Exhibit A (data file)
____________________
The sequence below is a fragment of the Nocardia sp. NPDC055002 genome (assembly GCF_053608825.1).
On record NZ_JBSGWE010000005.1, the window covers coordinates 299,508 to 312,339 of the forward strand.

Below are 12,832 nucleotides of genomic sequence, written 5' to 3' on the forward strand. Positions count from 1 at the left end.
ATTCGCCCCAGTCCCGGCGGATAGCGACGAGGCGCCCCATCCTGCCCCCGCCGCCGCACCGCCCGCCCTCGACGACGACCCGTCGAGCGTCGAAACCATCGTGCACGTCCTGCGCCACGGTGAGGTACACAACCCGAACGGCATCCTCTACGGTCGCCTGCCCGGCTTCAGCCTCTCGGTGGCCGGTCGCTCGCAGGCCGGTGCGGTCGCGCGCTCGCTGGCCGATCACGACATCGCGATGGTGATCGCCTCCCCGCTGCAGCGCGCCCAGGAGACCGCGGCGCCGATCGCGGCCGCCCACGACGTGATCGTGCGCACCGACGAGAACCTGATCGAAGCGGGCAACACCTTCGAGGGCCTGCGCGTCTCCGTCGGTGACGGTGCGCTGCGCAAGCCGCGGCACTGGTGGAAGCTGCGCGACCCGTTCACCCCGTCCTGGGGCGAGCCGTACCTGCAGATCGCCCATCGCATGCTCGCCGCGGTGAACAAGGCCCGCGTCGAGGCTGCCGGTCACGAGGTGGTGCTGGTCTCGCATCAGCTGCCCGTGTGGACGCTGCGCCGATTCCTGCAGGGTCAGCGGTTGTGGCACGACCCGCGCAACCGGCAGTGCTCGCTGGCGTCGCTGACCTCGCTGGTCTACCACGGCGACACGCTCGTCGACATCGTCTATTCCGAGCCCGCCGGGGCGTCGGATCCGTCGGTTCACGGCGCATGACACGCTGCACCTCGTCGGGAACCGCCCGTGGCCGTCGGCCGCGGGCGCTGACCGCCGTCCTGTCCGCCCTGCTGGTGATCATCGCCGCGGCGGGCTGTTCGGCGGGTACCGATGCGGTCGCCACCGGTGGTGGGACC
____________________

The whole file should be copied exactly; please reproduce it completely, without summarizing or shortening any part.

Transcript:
The sequence below is a fragment of the Nocardia sp. NPDC055002 genome (assembly GCF_053608825.1).
On record NZ_JBSGWE010000005.1, the window covers coordinates 299,508 to 312,339 of the forward strand.

Below are 12,832 nucleotides of genomic sequence, written 5' to 3' on the forward strand. Positions count from 1 at the left end.
ATTCGCCCCAGTCCCGGCGGATAGCGACGAGGCGCCCCATCCTGCCCCCGCCGCCGCACCGCCCGCCCTCGACGACGACCCGTCGAGCGTCGAAACCATCGTGCACGTCCTGCGCCACGGTGAGGTACACAACCCGAACGGCATCCTCTACGGTCGCCTGCCCGGCTTCAGCCTCTCGGTGGCCGGTCGCTCGCAGGCCGGTGCGGTCGCGCGCTCGCTGGCCGATCACGACATCGCGATGGTGATCGCCTCCCCGCTGCAGCGCGCCCAGGAGACCGCGGCGCCGATCGCGGCCGCCCACGACGTGATCGTGCGCACCGACGAGAACCTGATCGAAGCGGGCAACACCTTCGAGGGCCTGCGCGTCTCCGTCGGTGACGGTGCGCTGCGCAAGCCGCGGCACTGGTGGAAGCTGCGCGACCCGTTCACCCCGTCCTGGGGCGAGCCGTACCTGCAGATCGCCCATCGCATGCTCGCCGCGGTGAACAAGGCCCGCGTCGAGGCTGCCGGTCACGAGGTGGTGCTGGTCTCGCATCAGCTGCCCGTGTGGACGCTGCGCCGATTCCTGCAGGGTCAGCGGTTGTGGCACGACCCGCGCAACCGGCAGTGCTCGCTGGCGTCGCTGACCTCGCTGGTCTACCACGGCGACACGCTCGTCGACATCGTCTATTCCGAGCCCGCCGGGGCGTCGGATCCGTCGGTTCACGGCGCATGACACGCTGCACCTCGTCGGGAACCGCCCGTGGCCGTCGGCCGCGGGCGCTGACCGCCGTCCTGTCCGCCCTGCTGGTGATCATCGCCGCGGCGGGCTGTTCGGCGGGTACCGATGCGGTCGCCACCGGTGGTGGGACC